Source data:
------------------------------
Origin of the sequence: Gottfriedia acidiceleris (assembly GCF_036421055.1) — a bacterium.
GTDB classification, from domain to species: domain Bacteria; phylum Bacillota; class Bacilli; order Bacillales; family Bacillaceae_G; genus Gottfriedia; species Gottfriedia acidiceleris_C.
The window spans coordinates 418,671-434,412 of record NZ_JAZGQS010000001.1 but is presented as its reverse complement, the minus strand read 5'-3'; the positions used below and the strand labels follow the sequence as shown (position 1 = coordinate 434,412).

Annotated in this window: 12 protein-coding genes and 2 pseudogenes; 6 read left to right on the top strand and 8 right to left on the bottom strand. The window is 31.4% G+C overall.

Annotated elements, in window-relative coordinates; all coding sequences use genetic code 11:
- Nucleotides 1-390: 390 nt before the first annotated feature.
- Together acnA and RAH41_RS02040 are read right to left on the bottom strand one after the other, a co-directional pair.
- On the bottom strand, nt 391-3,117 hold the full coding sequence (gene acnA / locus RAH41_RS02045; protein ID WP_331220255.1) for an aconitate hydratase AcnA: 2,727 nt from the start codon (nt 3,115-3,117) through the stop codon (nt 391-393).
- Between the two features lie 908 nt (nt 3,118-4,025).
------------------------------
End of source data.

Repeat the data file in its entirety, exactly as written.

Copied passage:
Origin of the sequence: Gottfriedia acidiceleris (assembly GCF_036421055.1) — a bacterium.
GTDB classification, from domain to species: domain Bacteria; phylum Bacillota; class Bacilli; order Bacillales; family Bacillaceae_G; genus Gottfriedia; species Gottfriedia acidiceleris_C.
The window spans coordinates 418,671-434,412 of record NZ_JAZGQS010000001.1 but is presented as its reverse complement, the minus strand read 5'-3'; the positions used below and the strand labels follow the sequence as shown (position 1 = coordinate 434,412).

Annotated in this window: 12 protein-coding genes and 2 pseudogenes; 6 read left to right on the top strand and 8 right to left on the bottom strand. The window is 31.4% G+C overall.

Annotated elements, in window-relative coordinates; all coding sequences use genetic code 11:
- Nucleotides 1-390: 390 nt before the first annotated feature.
- Together acnA and RAH41_RS02040 are read right to left on the bottom strand one after the other, a co-directional pair.
- On the bottom strand, nt 391-3,117 hold the full coding sequence (gene acnA / locus RAH41_RS02045; protein ID WP_331220255.1) for an aconitate hydratase AcnA: 2,727 nt from the start codon (nt 3,115-3,117) through the stop codon (nt 391-393).
- Between the two features lie 908 nt (nt 3,118-4,025).